Kids these days. All crazy with the texting and the AIM and the Facebook and the Google. I just don’t understand them.
Ars Technica reports today about a recent study (PDF) by the British Library and the Joint Information Systems Committee on “Generation Google.” Born after 1993, this famed set of children, the oldest of whom will be fifteen this year, are supposedly legendary hunters and gatherers when it comes to Internet information.
As a member of “Generation Google” might IM: “w/e.” (Actually, I sincerely doubt that people reputed to be so hip to the Internet would type such a thing.) As it turns out, these kids aren’t any more adept at Googling than the average
bear Internet user. Many urban legends about this group were disproven in the report. The findings (rated by the researchers as * low, ** medium and *** high confidence):
True or mostly true
- They are more competent with technology**
- They have very high expectations of ICTs**
- They prefer interactive systems and are turning away from being passive consumers of information**
- They prefer visual information over text*
- They are the `cut-and-paste’ generation** “There is a lot of anecdotal evidence and plagiarism is a serious issue.”
- They have shifted decisively to digital forms of communication: texting rather than talking*
- They multitask in all areas of their lives*
- They are used to being entertained and now expect this of their formal learning experience at university*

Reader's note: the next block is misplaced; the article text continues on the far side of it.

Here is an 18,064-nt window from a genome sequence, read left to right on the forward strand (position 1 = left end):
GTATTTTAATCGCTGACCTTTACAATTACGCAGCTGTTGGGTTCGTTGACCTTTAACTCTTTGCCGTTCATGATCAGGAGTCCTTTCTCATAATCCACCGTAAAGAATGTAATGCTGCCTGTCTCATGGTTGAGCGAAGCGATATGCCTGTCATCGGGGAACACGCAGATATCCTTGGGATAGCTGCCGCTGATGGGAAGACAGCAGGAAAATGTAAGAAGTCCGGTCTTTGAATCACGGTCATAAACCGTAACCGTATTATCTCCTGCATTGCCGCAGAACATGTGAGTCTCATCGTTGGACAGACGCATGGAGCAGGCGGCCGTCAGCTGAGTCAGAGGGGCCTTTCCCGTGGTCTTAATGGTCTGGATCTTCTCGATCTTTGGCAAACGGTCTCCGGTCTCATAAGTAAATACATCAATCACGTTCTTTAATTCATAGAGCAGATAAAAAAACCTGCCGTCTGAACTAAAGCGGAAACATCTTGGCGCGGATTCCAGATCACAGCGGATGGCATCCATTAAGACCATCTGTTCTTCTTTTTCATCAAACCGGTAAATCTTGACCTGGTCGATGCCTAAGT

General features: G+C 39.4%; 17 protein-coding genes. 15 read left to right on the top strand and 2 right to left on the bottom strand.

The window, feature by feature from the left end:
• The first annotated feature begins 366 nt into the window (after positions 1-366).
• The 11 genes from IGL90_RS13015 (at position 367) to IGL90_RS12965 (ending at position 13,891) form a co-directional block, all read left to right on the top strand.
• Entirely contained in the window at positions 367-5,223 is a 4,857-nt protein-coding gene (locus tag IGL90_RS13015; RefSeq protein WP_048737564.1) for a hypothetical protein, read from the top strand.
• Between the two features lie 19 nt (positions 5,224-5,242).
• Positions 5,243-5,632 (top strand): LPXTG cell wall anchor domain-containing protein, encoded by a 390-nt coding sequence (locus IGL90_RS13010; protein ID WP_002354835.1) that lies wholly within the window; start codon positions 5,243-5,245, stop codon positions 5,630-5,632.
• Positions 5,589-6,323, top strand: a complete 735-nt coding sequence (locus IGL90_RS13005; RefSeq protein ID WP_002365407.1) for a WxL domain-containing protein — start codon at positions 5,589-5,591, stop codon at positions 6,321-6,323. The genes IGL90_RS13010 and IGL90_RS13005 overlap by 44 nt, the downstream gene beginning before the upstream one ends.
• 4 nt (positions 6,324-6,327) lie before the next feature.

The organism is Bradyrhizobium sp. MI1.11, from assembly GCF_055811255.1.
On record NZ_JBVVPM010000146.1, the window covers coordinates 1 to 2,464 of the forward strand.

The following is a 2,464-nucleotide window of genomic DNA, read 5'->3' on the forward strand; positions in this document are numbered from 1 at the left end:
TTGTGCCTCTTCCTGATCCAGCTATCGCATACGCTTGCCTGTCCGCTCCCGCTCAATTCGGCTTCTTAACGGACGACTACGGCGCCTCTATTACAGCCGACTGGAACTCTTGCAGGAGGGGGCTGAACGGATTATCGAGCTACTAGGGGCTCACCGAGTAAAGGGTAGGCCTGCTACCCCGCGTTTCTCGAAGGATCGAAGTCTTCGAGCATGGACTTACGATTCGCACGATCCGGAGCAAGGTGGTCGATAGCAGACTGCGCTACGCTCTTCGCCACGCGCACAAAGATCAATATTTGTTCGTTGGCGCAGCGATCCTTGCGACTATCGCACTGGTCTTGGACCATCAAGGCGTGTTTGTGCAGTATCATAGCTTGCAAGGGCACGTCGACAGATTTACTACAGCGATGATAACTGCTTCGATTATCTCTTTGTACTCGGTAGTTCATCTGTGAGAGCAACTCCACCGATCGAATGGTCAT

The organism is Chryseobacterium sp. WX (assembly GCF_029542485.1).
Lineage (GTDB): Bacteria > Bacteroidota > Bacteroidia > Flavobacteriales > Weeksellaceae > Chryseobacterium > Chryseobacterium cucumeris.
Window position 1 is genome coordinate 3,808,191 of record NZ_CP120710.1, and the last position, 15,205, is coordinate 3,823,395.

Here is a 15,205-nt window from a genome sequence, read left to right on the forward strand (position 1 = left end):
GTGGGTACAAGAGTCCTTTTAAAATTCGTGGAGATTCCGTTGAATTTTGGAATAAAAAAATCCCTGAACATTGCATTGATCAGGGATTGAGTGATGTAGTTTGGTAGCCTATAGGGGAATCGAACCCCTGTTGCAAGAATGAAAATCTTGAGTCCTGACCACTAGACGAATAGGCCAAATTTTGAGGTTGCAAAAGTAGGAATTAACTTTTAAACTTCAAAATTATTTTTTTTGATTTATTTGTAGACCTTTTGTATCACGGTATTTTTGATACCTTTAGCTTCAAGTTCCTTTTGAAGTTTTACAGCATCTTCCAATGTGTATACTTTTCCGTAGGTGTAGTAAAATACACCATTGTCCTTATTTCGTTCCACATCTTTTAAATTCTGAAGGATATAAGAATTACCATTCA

- They need to feel constantly connected to the web* “We do not believe that this is a specific Google generation trait. Recent research by Ofcom21 shows that the over-65s spend four hours a week longer online than 18-24s. We suspect that factors specific to the individual, personality and background, are much more significant than generation.”
- They think everything is on the web (and it’s all free)*
- They do not respect intellectual property**
False or mostly false
- They have zero tolerance for delay and their information needs must be fulfilled immediately* “We feel that this is a truism of our time and there is no hard evidence to suggest that young people are more impatient in this regard.”
- They find their peers more credible as information sources than authority figures** “Research in the specific context of the information resources that children prefer and value in a secondary school setting shows that teachers, relatives and textbooks are consistently valued above the internet.”
- They pick up computer skills by trial-and-error** “A complete myth.” Apparently, the do read the manual.
- They prefer quick information in the form of easily digested chunks, rather than full text*** “Power browsing and viewing appear to be the norm for all.”
- They are expert searchers*** “This is a dangerous myth. Digital literacies and information literacies do not go hand in hand. A careful look at the literature over the past 25 years finds no improvement (or deterioration) in young people’s information skills.”
- They are format agnostic* “We suspect that this is no longer a meaningful issue: content is no longer format dependent in cyberspace.”
I gotta say that I’m not particularly surprised that kids today are, well, still kids when it comes to information skills. I already knew what to do when I heard many of these myths: roll my eyes and sneer “Whatever.”